Misuse of ‘distance learning’ terminology can cause real problems for districts
“Online learning,” “virtual school,” “distance learning,” “blended learning.” Don’t these terms really mean the same thing? And during the COVID-19 pandemic, does it really matter if educators use them interchangeably?
In a confusing time, “term confusion” can make life even more muddled for both educators and parents of students with disabilities, according to Jennifer Baldassari, a school attorney with Lozano Smith in Walnut Creek, Calif. “Distance learning,” for example, is a broad term that can include online learning. But it can also refer to or include low-tech options, such as delivering instruction via a packet dropped off at a student’s home.
“Confusion over legal terms of art matters,” says Baldassari. “Folks are using the terms ‘online learning,’ ‘distance learning,’ ‘virtual school,’ and ‘digital learning’ interchangeably when they really mean distance learning—an umbrella term referring to learning that occurs when the teacher and student are in different locations.”
Transparency with use of terms builds trust and confidence across the board. Term confusion, on the other hand, can lead to disputes over parental participation and erode trust. But according to Baldassari, it can create larger equity and access issues.
“If the school district is explaining a distance learning model to its parent communities, but is using the term ‘online learning’ instead of distance learning, some families without access to technology or internet services may feel they are unable to access education for their child during a school closure,” Baldassari says.
But how do you get educators to use the right terms? It comes down to good communication and making sure everyone is on the same page.
Staff training is one opportunity for bringing clarity. “School districts are being asked to provide professional development on the fly … but it can be a great platform to ensure all staff and employees are up-to-date on the appropriate terminology to cut down on confusion when speaking with parents or members of the community,” she explains. Districts can use e-learning to provide that needed professional development.
Below are some of the most common phrases that are subject to term confusion, along with definitions.
According to guidance issued by the U.S. Department of Education’s Office of Educational Technology, “online learning” refers to a wide range of programs that use the internet to provide instructional materials and facilitate interactions between teachers and students and in some cases among students. Online learning can be fully online or combined with face-to-face interactions in what is known as blended learning. Source: Understanding the Implications of Online Learning for Educational Productivity (OET 2012)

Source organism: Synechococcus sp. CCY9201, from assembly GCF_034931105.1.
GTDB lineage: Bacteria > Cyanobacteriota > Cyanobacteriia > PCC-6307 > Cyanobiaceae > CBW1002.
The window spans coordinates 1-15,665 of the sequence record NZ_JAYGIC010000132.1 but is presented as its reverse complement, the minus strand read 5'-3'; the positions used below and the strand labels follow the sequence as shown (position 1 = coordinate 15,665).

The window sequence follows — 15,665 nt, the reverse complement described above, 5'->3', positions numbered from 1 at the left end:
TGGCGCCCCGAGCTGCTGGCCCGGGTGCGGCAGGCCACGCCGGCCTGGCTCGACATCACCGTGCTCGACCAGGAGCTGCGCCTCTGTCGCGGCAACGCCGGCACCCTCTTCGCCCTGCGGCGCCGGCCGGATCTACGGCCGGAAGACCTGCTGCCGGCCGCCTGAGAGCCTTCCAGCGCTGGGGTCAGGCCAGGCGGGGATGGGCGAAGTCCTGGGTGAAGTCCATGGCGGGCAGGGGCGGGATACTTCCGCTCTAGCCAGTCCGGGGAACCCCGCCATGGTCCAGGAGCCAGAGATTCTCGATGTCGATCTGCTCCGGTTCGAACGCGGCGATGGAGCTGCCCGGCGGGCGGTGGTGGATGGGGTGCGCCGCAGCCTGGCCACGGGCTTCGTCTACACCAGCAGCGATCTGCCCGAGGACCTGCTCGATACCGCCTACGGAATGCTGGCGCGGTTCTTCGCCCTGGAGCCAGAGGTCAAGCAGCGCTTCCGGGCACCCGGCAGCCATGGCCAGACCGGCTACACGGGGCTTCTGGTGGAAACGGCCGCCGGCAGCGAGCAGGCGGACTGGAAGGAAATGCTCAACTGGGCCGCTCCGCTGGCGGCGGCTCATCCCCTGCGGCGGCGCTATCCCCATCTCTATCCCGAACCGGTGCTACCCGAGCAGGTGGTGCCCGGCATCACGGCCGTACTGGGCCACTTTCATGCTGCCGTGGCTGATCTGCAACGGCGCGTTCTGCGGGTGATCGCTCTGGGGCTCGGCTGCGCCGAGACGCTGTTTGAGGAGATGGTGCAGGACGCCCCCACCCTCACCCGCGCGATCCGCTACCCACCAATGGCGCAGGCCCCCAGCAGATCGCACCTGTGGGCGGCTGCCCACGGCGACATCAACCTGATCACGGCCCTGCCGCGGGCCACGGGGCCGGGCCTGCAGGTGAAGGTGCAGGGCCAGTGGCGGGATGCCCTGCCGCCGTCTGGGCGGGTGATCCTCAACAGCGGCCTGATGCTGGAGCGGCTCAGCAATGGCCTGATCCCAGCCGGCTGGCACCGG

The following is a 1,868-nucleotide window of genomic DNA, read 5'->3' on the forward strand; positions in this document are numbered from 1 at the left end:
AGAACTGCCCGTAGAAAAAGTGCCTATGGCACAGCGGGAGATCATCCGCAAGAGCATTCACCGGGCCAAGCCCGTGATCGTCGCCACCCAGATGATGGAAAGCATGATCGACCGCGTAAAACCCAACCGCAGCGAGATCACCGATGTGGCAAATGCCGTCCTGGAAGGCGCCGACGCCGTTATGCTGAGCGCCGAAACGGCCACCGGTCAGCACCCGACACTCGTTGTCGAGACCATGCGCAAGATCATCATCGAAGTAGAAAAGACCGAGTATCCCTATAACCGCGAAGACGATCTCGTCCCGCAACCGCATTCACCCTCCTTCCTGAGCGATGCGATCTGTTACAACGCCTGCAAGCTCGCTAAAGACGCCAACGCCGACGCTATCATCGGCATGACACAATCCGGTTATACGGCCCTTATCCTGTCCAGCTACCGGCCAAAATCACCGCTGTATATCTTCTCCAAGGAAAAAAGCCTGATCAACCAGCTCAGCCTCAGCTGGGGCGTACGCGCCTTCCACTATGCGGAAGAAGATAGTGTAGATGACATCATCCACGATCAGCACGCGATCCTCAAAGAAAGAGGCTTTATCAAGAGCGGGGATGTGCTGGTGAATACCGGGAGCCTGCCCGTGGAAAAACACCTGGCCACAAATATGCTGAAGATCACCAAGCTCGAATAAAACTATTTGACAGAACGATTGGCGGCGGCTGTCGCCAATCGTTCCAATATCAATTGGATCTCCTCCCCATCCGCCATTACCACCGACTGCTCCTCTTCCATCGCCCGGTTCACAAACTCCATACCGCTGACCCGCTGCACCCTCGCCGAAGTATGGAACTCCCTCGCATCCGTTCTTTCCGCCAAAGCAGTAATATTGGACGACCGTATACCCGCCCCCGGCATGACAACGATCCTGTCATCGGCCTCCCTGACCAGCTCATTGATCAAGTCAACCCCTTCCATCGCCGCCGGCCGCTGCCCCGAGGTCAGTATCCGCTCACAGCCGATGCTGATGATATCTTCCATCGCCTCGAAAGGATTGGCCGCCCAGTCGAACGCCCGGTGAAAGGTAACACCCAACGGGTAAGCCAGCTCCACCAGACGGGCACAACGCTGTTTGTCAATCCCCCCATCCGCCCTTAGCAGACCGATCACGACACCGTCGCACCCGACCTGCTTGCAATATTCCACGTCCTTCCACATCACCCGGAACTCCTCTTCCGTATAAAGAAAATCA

“Distance learning” is generally understood to refer to situations in which the student learns remotely—that is, the student and instructor are in different locations. It may incorporate both online and off-line options, such as instruction via conventional phone calls, or dropping off assignments at a student’s home and then following up with a phone call. Or it may consist solely of low-tech options.
The U.S. Department of Education defines “virtual school” to mean: “A public school that offers only virtual courses: instruction in which children and teachers are separated by time and/or location. In addition, interaction occurs via computers and/or telecommunications technologies, and the school generally does not have a physical facility that allows children to attend classes on-site.” Source: Dear Colleague Letter, 68 IDELR 108 (OSERS/OSEP 2016)
According to the Every Student Succeeds Act of 2015, “blended learning” means a “formal education program that leverages both technology-based and face-to-face instructional approaches that include an element of online or digital learning combined with supervised learning time, and student-led learning, in which the elements are connected to provide an integrated learning experience; and in which student are provided some control over time, path, or pace.” Source: 20 USC 7112(1)
“Digital learning” is defined by ESSA as: “Any instructional practice that effectively uses technology to strengthen a student’s learning experience and encompasses a wide spectrum of tools and practices, including … blended learning, which occurs under direct instructor supervision at a school or other location away from home and, at least in part, through online delivery of instruction with some element of student control over time, place, path, or pace; and access to online course opportunities for students in rural or remote areas.” Source: 20 USC 7112(3)
Joseph L. Pfrommer, Esq., covers special education legal issues for LRP Publications.
For more information on the documents listed above, visit the website Special Ed Connection, a DA sister publication available by subscription.
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